In October, Vuori secured hundreds of millions in investment to expand its activewear brand, while Entireworld shuttered. In addition to profitability, much of Entireworld’s failure was due to its undifferentiated product. Vuori launched new segments like men’s activewear and surf apparel, whereas Entireworld struggled to compete solely on its sweatsuits. Without new inspired apparel pieces and adjacent products, Entireworld failed to stand out in the marketplace.
“The high price point of sustainable clothing, low awareness of the environmental impact and lack of trust in sustainability claims have been clear limiting factors.”
Distinct inspiration has also allowed emerging fashion brands like Ahluwalia to gain an obsessive customer following. Ahluwalia’s designer Priya Ahluwalia has built her collection around repurposed vintage pieces. This signature look is gaining attention for breaking the mold and Priya has received industry-wide recognition winning the prestigious 2020 LVMH award amongst others. Ahluwalia’s pieces stand far outside the fashion norms that retailers like Zara and H&M adhere to, and this has built a small but loyal following for the brand.
However, the pressure doesn’t stop with consumer demand and creative competition, recent legislative pushes, like the Fashion Act in New York state, could require companies to “map at least 50% of their supply chains and disclose impacts such as greenhouse gas emissions, water footprint and chemical use.” This development indicates that the mandate for a more sustainable fashion industry will not diminish anytime soon.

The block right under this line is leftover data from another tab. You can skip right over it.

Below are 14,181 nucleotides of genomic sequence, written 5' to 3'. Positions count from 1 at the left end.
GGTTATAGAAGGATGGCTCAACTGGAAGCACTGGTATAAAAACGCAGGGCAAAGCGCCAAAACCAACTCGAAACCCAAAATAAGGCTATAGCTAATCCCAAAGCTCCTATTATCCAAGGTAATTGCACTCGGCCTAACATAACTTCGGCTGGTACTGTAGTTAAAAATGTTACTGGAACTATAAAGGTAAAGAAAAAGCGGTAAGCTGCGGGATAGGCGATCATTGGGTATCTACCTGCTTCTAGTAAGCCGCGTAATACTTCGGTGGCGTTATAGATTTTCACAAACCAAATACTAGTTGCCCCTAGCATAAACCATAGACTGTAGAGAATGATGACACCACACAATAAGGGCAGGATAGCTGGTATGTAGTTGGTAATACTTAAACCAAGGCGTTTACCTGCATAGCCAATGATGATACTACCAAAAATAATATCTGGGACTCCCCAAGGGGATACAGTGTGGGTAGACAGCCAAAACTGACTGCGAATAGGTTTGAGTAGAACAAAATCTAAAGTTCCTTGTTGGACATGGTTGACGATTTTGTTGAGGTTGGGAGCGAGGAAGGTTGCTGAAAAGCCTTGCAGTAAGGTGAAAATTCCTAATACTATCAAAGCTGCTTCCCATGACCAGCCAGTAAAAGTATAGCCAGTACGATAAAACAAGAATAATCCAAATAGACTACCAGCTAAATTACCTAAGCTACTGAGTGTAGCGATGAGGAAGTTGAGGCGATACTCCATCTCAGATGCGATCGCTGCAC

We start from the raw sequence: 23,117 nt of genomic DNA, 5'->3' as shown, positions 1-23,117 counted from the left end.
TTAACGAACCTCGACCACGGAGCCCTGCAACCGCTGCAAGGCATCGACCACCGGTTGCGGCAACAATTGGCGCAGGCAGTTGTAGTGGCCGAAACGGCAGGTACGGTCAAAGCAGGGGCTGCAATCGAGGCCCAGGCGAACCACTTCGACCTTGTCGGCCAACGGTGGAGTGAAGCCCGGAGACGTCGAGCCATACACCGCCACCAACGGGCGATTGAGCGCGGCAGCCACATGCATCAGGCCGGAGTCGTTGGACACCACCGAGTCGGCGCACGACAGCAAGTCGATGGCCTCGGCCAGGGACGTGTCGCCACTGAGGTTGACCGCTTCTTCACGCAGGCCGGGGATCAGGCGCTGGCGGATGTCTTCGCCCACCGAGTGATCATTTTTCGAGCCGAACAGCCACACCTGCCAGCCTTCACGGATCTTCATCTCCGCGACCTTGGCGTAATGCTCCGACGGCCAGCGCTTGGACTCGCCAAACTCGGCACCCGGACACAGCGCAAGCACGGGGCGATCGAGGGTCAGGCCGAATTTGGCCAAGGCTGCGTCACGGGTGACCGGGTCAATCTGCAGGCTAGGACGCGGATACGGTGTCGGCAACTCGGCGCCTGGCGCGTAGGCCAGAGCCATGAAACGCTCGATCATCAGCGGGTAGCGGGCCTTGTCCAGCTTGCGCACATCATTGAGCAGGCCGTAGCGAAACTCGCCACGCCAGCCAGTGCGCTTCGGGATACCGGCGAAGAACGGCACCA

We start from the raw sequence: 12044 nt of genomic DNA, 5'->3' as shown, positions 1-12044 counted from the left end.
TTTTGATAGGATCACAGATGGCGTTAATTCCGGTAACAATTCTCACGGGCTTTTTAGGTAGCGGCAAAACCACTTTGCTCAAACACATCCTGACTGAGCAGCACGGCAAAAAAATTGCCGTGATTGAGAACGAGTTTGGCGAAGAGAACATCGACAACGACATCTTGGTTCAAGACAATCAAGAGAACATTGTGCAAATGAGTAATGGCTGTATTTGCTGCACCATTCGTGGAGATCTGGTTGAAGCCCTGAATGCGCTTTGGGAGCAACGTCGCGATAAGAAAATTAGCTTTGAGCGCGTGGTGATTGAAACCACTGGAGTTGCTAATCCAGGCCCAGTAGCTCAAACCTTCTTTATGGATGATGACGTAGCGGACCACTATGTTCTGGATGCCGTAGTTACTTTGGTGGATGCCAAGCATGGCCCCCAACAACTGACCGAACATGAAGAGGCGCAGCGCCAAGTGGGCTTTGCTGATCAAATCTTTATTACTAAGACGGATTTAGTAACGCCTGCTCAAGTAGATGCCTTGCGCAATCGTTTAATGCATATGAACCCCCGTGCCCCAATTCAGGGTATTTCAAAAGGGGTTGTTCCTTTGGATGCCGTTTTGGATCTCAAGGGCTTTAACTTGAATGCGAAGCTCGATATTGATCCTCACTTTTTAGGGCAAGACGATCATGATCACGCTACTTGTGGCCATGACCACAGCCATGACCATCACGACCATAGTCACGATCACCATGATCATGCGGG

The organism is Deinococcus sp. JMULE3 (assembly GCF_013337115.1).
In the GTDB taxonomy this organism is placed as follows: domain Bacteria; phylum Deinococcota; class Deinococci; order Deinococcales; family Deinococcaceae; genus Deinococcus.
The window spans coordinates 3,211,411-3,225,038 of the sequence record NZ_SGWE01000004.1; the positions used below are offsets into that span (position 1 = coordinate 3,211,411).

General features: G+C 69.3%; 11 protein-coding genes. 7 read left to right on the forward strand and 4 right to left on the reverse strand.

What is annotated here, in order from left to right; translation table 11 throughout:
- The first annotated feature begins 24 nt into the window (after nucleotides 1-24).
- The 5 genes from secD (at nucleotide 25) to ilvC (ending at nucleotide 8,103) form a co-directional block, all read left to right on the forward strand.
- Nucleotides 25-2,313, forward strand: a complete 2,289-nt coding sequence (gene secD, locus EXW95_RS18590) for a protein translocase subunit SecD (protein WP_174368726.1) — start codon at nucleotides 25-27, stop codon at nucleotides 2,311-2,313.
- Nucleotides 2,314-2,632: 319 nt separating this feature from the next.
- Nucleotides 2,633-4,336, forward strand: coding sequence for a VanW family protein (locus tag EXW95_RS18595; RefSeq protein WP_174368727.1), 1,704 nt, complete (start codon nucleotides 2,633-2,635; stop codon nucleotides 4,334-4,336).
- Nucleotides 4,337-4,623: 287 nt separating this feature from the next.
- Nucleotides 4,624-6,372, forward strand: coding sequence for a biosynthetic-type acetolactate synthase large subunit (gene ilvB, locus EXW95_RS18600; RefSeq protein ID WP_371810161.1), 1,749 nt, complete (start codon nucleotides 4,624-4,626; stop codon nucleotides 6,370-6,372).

Reformation, Vuori and Ahluwalia demonstrate that on the path towards sustainability, DTC fashion brands are far from uniform. However, at their core, these brands share a drive to grow through innovation and inspiration that sets them apart from competitors. Most importantly, sustainability is at the heart of their brand story.
Prophet’s Vice Chairman, David Aaker says “The concept of a signature story – an intriguing, authentic, involving narrative – applies the power of stories to strategic messaging.”
Learning to create and leverage signature stories has truly become a “must-have” management competence. Companies that focus on brand loyalty through innovative brand storytelling and an inspired identity have an opportunity to grow market share now and in the future in the sustainable fashion market.
Prophet is working with leading DTC companies in fashion and across industries on brand strategy, growth strategy and performance marketing. Interested in finding out more? Contact us today.